I’m providing advice to a small charity guide site.
Currently, their URL ends in .net, and the .com and .org flavors of their name are owned by other parties. I’ve been encouraging them to consider other URLs where they could get the .com and/or .org.
Does anyone know of any data that would help in thinking about this issue? Percentage of web traffic (or US based web traffic) by URL suffix? Percentage of users guessing at a URL by trying with .com or .org or something like that?
Assuming you’ve got yourname.com, and other available main variants (.net, .org), is it even worth bothering with stuff like .us, .biz, and so on?
In this day and age, with the prevalence of Google, the need to have the perfect URL is reduced.
Nonetheless, if they could secure a domain in both .com and .org, it would be a good idea.
Depending on how long their site has been around and their existing pagerank, they’ll want to make sure to hold on to their current domain and 301 forward it to their new one. Also, as a charity, they should make the .org the primary use domain and 301 forward whatever .com they buy to it as well.
I feel like only .com, .org, and (to a lesser extent) .net matter. I have a hard time imagining someone guessing that a domain name will end in .biz, for example.
But like Ryan said, google makes this not count for as much these days… you’d be surprised at how many people don’t even know that you can type the address of a site into a web browser and go directly to it without searching for it first.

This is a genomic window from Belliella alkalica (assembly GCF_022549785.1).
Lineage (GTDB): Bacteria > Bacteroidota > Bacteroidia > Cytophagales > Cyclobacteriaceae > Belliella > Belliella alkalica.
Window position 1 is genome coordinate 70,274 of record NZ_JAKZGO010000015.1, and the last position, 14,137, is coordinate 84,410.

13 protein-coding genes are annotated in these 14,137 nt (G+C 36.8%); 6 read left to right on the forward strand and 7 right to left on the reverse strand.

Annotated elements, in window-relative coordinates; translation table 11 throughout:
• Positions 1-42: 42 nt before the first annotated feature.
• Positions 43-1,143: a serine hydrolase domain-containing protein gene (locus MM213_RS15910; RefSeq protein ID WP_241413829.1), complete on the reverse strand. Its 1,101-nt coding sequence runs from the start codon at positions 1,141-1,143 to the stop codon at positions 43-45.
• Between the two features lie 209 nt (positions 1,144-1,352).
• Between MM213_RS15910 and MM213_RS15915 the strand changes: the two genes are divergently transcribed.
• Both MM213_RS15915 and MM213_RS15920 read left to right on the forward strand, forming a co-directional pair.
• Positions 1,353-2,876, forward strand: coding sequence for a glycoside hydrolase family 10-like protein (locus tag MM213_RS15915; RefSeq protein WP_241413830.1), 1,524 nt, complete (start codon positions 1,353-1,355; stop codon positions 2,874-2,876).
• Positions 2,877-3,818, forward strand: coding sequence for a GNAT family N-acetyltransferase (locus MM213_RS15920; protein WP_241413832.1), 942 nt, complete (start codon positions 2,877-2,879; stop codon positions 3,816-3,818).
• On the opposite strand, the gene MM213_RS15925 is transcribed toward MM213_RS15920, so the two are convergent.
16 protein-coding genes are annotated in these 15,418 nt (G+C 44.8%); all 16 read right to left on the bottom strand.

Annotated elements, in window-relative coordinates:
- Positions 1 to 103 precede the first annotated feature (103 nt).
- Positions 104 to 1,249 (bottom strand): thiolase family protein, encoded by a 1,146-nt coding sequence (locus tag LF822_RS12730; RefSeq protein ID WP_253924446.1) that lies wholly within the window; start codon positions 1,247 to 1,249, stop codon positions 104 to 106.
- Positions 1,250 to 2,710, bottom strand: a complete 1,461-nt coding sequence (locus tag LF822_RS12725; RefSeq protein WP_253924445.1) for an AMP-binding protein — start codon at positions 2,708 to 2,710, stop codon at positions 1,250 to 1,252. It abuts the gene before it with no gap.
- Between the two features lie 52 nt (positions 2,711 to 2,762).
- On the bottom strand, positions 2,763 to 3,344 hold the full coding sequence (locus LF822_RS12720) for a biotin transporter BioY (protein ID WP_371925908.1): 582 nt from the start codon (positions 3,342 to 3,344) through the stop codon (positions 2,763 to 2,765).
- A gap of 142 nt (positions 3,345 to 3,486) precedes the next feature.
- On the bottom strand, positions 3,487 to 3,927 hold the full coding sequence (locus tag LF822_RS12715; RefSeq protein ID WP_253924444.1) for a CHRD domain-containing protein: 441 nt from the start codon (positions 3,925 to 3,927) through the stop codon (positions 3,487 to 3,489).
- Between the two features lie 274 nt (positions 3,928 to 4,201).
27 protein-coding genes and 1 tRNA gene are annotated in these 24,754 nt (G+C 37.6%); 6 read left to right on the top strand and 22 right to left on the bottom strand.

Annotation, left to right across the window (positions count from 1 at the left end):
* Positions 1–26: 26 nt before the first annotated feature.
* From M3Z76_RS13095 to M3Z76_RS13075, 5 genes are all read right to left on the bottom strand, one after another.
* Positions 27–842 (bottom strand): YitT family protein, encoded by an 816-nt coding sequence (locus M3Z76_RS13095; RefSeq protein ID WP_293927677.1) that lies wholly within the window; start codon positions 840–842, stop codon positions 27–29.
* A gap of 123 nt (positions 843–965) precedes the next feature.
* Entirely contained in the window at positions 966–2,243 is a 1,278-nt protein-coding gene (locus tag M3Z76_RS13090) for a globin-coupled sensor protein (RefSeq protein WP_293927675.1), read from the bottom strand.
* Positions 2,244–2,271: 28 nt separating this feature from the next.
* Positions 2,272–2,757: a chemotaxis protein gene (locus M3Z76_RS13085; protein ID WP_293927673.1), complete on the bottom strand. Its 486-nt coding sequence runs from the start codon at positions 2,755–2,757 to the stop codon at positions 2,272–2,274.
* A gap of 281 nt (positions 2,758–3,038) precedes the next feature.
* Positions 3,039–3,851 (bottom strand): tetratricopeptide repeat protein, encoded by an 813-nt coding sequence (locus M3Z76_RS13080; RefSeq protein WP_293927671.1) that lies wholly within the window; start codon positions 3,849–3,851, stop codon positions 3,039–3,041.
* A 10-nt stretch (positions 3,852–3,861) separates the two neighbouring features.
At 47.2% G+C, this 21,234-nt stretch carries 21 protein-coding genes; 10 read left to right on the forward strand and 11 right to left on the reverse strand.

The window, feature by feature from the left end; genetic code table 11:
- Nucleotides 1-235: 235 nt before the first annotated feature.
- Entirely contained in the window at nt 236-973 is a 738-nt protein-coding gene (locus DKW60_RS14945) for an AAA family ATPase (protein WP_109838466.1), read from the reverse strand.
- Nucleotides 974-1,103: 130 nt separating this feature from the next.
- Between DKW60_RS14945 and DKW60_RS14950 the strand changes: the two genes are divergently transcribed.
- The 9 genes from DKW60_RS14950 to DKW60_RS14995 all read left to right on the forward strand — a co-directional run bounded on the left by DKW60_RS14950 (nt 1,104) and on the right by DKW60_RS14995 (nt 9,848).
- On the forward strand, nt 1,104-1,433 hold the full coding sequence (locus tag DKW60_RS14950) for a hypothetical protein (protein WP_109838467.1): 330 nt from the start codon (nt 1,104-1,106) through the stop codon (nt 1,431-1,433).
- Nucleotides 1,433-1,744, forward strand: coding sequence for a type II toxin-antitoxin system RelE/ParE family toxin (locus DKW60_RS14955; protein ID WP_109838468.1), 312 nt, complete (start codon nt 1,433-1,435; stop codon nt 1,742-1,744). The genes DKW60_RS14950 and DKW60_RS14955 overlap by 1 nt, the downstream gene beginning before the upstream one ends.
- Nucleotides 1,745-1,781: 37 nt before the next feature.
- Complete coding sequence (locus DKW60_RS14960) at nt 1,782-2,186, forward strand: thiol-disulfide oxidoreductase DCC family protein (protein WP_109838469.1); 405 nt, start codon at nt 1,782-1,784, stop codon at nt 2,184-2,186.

Call them TLDs, not URL suffixes, you’ll get more cred.
I guess it depends on how well their current URL is known. .net is not right for a charity according to the old guidelines, for what that’s worth – it should have been .org for a charity. Of course those guidelines are all but obsolete, but if they are small and obscure anyway, maybe they really should go for a pair of new .org and .com addresses, since people do tend to assume .com if all they can remember is the hostname or organization name.
I don’t think there’s any need to go for .net if you’re not a network provider or at least some kind of online service provider, there is still some faint association of .net with that kind of organization, and no one will accidentally type .net if they don’t mean to do so.
Data? No. General rules of tumb? Yes. As plain as possible, as short as possible, without dashes or breakup of the name within the URL, and start with .com first. Unfortunately, the names of some businesses just don’t work well in shortened form. Many have mentioned search engines reducing the need for this, which means it is absolutely necessary to remember that and tune your site to appear correctly.
In the last two organizations I’ve worked for, we’ve been told to no longer register anything but .com (note that I’m in an enterprise, not a charitable organization.) Previously we would register everything, but in all honesty this is no longer needed, and money that ends up wasted when most people just search for your site.
Not to worry. I was just snarking because you actually put quotes around it, yet while I’ve read many variations on the statement, I’ve never seen the “to beat it” part. According to the Jargon File, the genesis of the expression was:
“Programming today is a race between software engineers striving to build bigger and better idiot-proof programs, and the Universe trying to produce bigger and better idiots. So far, the Universe is winning.” — Rich Cook.